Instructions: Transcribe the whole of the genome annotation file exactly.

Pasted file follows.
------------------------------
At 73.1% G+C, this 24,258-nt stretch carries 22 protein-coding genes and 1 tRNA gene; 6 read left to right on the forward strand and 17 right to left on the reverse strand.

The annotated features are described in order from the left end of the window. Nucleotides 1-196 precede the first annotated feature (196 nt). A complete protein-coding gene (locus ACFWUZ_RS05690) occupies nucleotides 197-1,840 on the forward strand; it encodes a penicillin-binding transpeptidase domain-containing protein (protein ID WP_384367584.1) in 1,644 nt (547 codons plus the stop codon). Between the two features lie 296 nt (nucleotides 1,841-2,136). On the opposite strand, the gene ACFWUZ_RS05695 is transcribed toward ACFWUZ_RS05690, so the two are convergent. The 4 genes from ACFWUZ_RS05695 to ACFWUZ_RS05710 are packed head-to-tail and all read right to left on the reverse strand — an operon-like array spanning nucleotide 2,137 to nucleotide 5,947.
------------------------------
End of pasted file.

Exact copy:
At 73.1% G+C, this 24,258-nt stretch carries 22 protein-coding genes and 1 tRNA gene; 6 read left to right on the forward strand and 17 right to left on the reverse strand.

The annotated features are described in order from the left end of the window. Nucleotides 1-196 precede the first annotated feature (196 nt). A complete protein-coding gene (locus ACFWUZ_RS05690) occupies nucleotides 197-1,840 on the forward strand; it encodes a penicillin-binding transpeptidase domain-containing protein (protein ID WP_384367584.1) in 1,644 nt (547 codons plus the stop codon). Between the two features lie 296 nt (nucleotides 1,841-2,136). On the opposite strand, the gene ACFWUZ_RS05695 is transcribed toward ACFWUZ_RS05690, so the two are convergent. The 4 genes from ACFWUZ_RS05695 to ACFWUZ_RS05710 are packed head-to-tail and all read right to left on the reverse strand — an operon-like array spanning nucleotide 2,137 to nucleotide 5,947.